The Criminalization of
By Stephen Baskerville
E-published here with permission by the author
The Criminalization of Fatherhood will
appear in the July-August issue of the Newsletter of the Women's Freedom Network, probably
without further editing.
Media Bypass magazine reprinted a
slightly changed version of The Criminalization of Fatherhood article in their
August 2000 issue.
Please credit both
publications in any reprints.
Fatherhood is now the rage: presidential initiatives, federal staff conferences,
congressional task forces and resolutions, federal grants, new nonprofit organizations,
and media reports now promote fatherhood.
Yet the nations discovery of fatherhood also has a darker side: law
enforcement initiatives targeting deadbeat dads, federal registers monitoring
millions of parents, databases and information gathering on American citizens accused of
nothing, new cadres of armed, plainclothes police, and endless crackdowns on
allegedly dissolute parents. Campaigning for president, Al Gore calls for incarcerating
What we are seeing today in fact is nothing less than the criminalization of
fatherhood: criminal penalties imposed on citizens who have committed no act but are
made outlaws through the actions of others. This phenomenon proceeds largely from
involuntary divorce and is effected by family courts.
Family courts are the arm of the state that routinely reaches farthest into the private
lives of individuals and families. The family court is the most powerful
branch of the judiciary, writes Robert W. Page, Presiding Judge of the New Jersey
Family Court. By their own assessment, the power of family court judges is
almost unlimited. One father was told by a New Jersey judicial
investigator: The provisions of the US Constitution do not apply in domestic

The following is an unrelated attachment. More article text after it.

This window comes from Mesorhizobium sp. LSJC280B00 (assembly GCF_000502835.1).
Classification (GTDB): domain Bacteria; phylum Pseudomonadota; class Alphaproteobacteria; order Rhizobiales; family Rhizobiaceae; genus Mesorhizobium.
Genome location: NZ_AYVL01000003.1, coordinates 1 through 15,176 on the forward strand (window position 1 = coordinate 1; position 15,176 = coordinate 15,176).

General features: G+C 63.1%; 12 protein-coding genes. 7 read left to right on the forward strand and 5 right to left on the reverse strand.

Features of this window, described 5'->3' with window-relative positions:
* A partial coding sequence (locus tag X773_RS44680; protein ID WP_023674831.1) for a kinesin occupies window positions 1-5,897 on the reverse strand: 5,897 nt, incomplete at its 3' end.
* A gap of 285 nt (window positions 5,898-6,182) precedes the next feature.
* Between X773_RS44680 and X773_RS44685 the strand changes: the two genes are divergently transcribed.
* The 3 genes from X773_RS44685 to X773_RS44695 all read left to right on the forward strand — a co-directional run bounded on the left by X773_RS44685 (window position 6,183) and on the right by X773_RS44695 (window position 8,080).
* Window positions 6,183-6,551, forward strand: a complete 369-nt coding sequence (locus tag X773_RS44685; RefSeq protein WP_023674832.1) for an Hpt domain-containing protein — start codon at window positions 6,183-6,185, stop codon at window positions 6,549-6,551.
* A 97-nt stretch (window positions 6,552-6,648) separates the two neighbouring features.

A father brought before these courts in the absence of any civil or criminal
wrongdoing will immediately have his movements, finances, personal habits,
conversations, purchases, and contact with his children all subject to inquiry and control
by the court. He must submit to questioning about his private life that author Jed
Abraham has termed an interrogation. He must surrender personal papers,
diaries, correspondence, and financial records. His home can be entered at any time. His
visits with his children can be monitored by court officials and restricted to a
supervised visitation center, for which he must pay an hourly fee and where he
and his children will be observed and overheard throughout their time together.
Anything he says to his spouse or children, as well as to family counselors and personal
therapists, can be used against him in court, and his children can be used to inform on
him. Fathers are questioned about how they feel about their children,
what they do with them, where they take them, how they kiss them, how they feed and bathe
them, what they buy for them, and what they discuss with them. He will be forced, on
pain of incarceration, to pay for lawyers and psychotherapists he has not hired. His
name will be entered on a federal registry, his wages will be garnisheed, and the federal
government will have access to all his financial records. If he refuses to cooperate
he can be summarily incarcerated or ordered into a psychiatric examination.
Henceforth that parent has no say in where the children reside, attend school or
daycare, worship, or visit the doctor and dentist. He has no right to see their
school or medical records nor any control over what medications or drugs are administered
to them. He can be enjoined from taking his children to a physician when ill.
He can be told what religious services he may (or must) attend, what he may do with them,
and what subjects he may discuss with them in private. And he can be forced to pay
two-thirds or more of his income as child support.
If for any reason the father falls more than $5,000 behind he becomes a felon. If
he moves to another state while he is in arrears, perhaps to find work, he becomes a
felon. It is possible he can even become an instant felon from the time his children
are taken. If his ordered